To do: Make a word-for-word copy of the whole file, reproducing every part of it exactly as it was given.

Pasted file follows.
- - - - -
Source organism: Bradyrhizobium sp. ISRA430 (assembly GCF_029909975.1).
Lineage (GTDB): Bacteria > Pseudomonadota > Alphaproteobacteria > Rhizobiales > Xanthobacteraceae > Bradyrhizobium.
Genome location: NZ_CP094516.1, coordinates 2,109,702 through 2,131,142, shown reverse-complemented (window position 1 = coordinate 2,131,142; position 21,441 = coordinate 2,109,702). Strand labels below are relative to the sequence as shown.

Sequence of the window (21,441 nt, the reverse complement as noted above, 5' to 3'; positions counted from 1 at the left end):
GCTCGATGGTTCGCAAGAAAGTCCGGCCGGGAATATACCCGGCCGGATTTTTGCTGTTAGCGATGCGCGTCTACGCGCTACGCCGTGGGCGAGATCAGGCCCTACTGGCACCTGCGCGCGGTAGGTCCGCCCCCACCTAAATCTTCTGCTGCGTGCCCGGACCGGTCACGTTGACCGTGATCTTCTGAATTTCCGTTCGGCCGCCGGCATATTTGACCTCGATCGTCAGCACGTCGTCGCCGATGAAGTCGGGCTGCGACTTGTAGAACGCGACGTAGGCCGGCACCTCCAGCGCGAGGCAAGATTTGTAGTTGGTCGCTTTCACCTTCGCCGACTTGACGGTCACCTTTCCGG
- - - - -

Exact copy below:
Source organism: Bradyrhizobium sp. ISRA430 (assembly GCF_029909975.1).
Lineage (GTDB): Bacteria > Pseudomonadota > Alphaproteobacteria > Rhizobiales > Xanthobacteraceae > Bradyrhizobium.
Genome location: NZ_CP094516.1, coordinates 2,109,702 through 2,131,142, shown reverse-complemented (window position 1 = coordinate 2,131,142; position 21,441 = coordinate 2,109,702). Strand labels below are relative to the sequence as shown.

Sequence of the window (21,441 nt, the reverse complement as noted above, 5' to 3'; positions counted from 1 at the left end):
GCTCGATGGTTCGCAAGAAAGTCCGGCCGGGAATATACCCGGCCGGATTTTTGCTGTTAGCGATGCGCGTCTACGCGCTACGCCGTGGGCGAGATCAGGCCCTACTGGCACCTGCGCGCGGTAGGTCCGCCCCCACCTAAATCTTCTGCTGCGTGCCCGGACCGGTCACGTTGACCGTGATCTTCTGAATTTCCGTTCGGCCGCCGGCATATTTGACCTCGATCGTCAGCACGTCGTCGCCGATGAAGTCGGGCTGCGACTTGTAGAACGCGACGTAGGCCGGCACCTCCAGCGCGAGGCAAGATTTGTAGTTGGTCGCTTTCACCTTCGCCGACTTGACGGTCACCTTTCCGG